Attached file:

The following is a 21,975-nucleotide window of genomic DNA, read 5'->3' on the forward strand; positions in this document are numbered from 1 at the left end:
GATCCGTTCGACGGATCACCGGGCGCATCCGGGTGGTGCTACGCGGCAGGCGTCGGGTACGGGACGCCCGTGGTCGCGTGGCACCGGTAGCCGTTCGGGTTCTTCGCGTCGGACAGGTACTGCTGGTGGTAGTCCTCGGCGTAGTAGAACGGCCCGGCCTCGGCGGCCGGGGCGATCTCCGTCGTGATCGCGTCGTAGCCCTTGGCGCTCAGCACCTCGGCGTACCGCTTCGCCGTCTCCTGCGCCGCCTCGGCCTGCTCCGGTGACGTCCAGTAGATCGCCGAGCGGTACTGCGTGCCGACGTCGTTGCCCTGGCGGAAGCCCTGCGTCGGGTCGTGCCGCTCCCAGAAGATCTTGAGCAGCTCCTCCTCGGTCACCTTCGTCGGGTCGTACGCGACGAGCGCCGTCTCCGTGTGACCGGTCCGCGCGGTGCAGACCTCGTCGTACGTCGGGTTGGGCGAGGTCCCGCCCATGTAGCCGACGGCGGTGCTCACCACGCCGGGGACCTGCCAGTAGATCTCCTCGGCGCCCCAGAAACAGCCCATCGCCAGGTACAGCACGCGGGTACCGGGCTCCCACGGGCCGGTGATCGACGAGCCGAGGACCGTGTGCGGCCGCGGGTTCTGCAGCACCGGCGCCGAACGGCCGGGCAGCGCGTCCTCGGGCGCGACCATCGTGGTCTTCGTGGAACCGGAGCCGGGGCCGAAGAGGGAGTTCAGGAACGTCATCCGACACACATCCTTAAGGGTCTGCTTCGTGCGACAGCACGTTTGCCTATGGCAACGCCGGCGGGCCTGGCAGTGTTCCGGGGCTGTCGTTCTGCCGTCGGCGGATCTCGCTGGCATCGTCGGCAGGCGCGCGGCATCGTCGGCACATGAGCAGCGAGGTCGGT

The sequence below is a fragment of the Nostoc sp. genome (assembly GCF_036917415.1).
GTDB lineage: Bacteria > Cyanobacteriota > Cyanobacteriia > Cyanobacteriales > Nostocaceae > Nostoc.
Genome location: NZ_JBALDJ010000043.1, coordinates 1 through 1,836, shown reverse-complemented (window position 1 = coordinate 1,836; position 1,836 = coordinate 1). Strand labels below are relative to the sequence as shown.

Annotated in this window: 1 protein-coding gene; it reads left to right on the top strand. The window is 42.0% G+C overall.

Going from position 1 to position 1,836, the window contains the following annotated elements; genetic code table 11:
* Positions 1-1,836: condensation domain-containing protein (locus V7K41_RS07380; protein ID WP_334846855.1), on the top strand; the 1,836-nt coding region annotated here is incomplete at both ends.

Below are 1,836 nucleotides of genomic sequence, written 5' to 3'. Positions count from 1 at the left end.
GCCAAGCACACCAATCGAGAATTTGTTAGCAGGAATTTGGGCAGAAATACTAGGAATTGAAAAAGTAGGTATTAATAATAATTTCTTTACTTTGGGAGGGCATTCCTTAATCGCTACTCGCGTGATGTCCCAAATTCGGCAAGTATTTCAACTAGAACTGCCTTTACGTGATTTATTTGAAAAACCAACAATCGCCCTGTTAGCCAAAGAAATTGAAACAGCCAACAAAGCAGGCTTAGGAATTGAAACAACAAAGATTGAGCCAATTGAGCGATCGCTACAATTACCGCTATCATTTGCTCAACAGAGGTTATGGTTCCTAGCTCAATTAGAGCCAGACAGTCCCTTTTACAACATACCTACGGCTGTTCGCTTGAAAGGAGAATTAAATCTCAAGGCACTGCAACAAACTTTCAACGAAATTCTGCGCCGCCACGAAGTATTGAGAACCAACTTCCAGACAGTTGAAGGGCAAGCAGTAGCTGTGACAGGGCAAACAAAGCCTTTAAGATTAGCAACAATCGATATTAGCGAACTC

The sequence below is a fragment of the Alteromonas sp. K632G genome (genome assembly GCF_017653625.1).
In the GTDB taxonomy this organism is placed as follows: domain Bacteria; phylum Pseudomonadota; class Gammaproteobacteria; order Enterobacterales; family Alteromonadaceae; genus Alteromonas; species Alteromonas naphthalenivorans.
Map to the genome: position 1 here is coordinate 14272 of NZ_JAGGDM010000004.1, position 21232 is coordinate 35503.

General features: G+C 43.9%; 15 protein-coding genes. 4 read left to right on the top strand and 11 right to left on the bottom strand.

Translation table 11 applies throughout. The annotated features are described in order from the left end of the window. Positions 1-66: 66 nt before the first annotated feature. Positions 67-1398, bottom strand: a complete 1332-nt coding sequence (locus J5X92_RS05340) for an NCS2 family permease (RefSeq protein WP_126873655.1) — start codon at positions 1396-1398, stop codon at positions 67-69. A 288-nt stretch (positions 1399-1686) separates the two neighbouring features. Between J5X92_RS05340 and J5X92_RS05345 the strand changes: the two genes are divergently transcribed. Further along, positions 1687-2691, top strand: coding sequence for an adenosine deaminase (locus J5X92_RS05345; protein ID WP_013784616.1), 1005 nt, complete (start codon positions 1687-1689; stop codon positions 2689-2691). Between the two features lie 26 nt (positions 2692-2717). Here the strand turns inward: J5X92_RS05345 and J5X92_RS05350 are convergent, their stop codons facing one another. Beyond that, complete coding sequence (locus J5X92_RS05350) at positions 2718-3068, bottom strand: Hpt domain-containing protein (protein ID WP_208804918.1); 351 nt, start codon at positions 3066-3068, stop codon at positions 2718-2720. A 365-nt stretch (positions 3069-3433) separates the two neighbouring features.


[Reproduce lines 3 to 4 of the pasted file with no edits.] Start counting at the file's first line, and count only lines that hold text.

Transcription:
The sequence below is a fragment of the Nostoc sp. genome (assembly GCF_036917415.1).
GTDB lineage: Bacteria > Cyanobacteriota > Cyanobacteriia > Cyanobacteriales > Nostocaceae > Nostoc.